- Published on Apr 17, 2012
- Contact Diane Swanbrow
ANN ARBOR, Mich.—Most Fridays, University of Michigan anthropologist John Mitani is in Ann Arbor lecturing to the 200 or so undergraduates signed up for Introduction to Biological Anthropology.
But last Friday, Mitani and his wife Sally were in Orlando, walking down the red carpet at the world premiere of the new Disneynature movie "Chimpanzee."
Mitani served as a scientific consultant to the film, which features footage of the chimpanzees he has been studying in Africa for nearly 20 years. The movie, shot entirely in the wild, opens April 20 in theaters nationwide.
"The chimpanzees that I study are a large troop, about 180 strong, and with so many males, they frequently interact aggressively with other chimpanzees who live in neighboring groups," Mitani said.
Filmed over a three-year period by the team behind Disneynature's film "Earth," the movie "Chimpanzee" introduces Oscar, a young chimpanzee who is left to fend for himself with a little help from an unexpected ally. Freddy, the alpha male of Oscar's group, adopts the helpless infant, which is a rare occurrence that's never before been caught on film.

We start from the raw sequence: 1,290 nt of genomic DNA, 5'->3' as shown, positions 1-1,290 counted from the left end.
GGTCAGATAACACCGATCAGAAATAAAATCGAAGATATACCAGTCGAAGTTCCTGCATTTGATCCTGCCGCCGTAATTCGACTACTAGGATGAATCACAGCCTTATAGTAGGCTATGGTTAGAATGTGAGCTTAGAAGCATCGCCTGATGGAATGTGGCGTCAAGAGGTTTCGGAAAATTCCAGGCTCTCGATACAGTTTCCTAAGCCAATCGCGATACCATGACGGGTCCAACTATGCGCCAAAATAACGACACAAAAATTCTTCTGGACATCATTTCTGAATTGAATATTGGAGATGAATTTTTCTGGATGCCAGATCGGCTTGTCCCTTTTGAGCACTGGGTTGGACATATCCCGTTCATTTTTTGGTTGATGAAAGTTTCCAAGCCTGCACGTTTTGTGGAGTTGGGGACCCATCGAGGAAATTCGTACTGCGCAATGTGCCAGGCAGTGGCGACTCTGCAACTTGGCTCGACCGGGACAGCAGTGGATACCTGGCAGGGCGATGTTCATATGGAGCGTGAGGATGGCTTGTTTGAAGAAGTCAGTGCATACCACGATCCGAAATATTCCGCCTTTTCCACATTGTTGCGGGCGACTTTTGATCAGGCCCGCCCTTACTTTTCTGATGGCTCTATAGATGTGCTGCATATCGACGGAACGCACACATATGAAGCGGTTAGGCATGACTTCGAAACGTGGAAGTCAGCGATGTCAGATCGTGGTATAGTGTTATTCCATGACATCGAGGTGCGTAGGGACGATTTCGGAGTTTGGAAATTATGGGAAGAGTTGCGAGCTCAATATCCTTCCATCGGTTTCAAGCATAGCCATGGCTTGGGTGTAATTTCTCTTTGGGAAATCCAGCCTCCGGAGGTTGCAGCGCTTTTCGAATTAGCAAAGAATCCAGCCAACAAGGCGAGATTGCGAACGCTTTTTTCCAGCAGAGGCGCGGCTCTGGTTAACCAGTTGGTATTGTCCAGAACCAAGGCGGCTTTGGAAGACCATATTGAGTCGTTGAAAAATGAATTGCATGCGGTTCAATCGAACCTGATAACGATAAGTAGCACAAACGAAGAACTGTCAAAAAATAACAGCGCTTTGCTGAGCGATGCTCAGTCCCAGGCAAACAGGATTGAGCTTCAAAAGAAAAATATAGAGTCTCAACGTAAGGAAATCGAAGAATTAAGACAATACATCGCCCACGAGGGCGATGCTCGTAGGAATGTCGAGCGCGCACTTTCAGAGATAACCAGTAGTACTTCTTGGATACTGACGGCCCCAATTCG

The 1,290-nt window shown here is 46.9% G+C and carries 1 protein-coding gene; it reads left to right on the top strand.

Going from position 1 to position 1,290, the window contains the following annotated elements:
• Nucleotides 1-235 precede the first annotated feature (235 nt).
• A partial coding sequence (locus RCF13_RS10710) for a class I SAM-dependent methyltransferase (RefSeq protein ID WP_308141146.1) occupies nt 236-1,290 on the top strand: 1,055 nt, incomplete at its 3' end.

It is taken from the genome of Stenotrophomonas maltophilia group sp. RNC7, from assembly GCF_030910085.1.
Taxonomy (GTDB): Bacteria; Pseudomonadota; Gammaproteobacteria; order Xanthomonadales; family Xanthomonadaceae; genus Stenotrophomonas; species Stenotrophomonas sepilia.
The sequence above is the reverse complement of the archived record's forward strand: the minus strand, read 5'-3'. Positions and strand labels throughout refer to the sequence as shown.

"Orphaned infants are often adopted by older siblings, or by other members in their groups," Mitani said. "But Freddy has no relationship that we know of to Oscar. That's the mystery."
Watching the movie, and watching the chimps in the wild, it's nearly impossible not to attribute human emotions and motives to the animals, he said.
"Investigating their behavior may help us to understand what makes humans unique," Mitani said.
As pressure on the habitats of the chimpanzees increase, Mitani's hope is that "Chimpanzee" will help sensitize the public to the importance of preserving habitats for all wild chimpanzees.